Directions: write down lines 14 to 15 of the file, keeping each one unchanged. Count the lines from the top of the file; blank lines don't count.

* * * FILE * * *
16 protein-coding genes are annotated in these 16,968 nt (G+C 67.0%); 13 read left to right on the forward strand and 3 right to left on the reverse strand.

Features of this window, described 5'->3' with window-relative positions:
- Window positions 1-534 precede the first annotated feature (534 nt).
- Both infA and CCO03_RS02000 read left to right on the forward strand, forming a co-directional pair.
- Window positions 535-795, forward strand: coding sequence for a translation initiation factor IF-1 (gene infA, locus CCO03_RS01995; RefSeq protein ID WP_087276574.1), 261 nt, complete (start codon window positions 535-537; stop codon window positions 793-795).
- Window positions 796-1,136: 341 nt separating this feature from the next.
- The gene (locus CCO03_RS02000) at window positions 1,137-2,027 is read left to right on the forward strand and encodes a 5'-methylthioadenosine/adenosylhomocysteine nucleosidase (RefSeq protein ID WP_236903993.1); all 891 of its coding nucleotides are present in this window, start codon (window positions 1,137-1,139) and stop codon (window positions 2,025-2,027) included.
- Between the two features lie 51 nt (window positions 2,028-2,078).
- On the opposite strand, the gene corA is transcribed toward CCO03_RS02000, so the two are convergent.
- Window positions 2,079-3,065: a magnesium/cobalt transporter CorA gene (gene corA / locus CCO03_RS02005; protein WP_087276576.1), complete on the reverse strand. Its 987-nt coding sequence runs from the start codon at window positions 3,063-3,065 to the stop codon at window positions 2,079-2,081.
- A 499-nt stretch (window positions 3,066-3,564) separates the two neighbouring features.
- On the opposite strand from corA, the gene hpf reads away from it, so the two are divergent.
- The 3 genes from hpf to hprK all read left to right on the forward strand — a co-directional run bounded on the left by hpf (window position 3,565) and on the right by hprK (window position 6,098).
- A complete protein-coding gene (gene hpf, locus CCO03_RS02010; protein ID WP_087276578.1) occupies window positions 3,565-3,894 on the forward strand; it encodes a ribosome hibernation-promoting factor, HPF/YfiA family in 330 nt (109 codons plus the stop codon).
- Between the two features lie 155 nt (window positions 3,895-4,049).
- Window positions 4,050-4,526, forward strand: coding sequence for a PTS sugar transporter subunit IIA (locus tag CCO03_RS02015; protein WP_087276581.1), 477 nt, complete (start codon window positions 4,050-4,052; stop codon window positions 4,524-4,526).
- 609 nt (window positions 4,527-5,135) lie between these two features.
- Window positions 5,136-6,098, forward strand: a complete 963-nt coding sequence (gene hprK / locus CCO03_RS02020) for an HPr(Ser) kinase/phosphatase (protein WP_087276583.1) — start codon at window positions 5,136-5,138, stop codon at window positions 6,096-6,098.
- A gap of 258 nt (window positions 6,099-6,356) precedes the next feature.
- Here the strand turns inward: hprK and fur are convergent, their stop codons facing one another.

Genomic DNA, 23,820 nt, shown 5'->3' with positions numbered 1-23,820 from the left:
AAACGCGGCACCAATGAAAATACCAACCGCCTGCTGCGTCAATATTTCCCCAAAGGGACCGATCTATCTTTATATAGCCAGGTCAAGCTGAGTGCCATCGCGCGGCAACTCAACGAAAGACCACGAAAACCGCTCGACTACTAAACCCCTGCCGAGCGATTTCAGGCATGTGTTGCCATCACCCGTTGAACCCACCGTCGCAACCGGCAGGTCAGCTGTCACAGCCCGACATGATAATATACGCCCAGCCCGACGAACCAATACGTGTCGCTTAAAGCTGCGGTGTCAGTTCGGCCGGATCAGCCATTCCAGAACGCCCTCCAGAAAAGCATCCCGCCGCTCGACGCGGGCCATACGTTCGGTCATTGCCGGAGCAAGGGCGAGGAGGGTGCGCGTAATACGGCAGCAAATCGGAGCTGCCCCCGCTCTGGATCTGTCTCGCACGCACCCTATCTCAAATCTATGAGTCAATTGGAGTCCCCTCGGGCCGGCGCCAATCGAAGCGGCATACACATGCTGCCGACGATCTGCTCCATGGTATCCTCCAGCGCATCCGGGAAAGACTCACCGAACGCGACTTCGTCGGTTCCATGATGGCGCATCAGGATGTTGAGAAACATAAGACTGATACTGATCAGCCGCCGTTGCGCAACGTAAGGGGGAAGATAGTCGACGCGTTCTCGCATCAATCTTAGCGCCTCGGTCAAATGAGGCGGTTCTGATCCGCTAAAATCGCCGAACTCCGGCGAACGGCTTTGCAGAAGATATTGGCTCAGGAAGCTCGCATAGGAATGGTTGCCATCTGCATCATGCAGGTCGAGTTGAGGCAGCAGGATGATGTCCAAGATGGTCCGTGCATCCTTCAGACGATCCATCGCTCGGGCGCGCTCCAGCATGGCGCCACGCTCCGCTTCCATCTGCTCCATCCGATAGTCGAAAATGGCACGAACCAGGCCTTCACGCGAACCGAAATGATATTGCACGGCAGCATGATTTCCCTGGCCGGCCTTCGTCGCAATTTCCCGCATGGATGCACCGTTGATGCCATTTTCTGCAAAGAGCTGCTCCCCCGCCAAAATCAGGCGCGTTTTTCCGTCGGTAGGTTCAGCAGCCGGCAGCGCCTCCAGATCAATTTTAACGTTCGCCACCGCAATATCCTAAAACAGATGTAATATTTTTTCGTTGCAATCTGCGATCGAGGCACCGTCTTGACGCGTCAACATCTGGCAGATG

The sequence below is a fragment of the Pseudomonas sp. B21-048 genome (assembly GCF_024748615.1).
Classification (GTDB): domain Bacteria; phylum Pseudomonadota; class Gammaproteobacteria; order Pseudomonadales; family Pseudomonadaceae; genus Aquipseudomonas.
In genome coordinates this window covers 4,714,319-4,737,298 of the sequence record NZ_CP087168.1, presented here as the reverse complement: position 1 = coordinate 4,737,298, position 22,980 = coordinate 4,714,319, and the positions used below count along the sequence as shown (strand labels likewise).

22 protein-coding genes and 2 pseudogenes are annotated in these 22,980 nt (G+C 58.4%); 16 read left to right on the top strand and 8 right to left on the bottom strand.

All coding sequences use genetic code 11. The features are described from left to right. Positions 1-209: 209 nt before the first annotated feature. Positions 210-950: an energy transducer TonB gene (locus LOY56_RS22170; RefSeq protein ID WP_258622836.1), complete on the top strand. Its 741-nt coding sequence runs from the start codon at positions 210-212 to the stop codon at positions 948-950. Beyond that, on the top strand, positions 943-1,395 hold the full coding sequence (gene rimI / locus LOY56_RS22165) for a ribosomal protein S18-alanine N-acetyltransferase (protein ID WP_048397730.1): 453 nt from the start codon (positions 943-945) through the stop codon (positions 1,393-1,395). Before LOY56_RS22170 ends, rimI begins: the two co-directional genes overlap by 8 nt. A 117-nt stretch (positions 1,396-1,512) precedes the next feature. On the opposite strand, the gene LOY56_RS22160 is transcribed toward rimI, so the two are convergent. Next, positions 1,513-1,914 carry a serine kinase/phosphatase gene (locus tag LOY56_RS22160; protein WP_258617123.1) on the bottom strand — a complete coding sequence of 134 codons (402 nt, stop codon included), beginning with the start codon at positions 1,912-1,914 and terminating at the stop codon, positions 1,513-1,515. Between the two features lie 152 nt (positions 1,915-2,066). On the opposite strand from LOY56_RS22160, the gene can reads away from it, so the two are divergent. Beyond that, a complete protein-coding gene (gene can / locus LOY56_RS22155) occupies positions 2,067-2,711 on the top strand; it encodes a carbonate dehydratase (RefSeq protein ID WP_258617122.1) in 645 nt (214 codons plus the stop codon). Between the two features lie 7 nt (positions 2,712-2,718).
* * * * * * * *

- A complete protein-coding gene (gene hpf, locus CCO03_RS02010; protein ID WP_087276578.1) occupies window positions 3,565-3,894 on the forward strand; it encodes a ribosome hibernation-promoting factor, HPF/YfiA family in 330 nt (109 codons plus the stop codon).
- Between the two features lie 155 nt (window positions 3,895-4,049).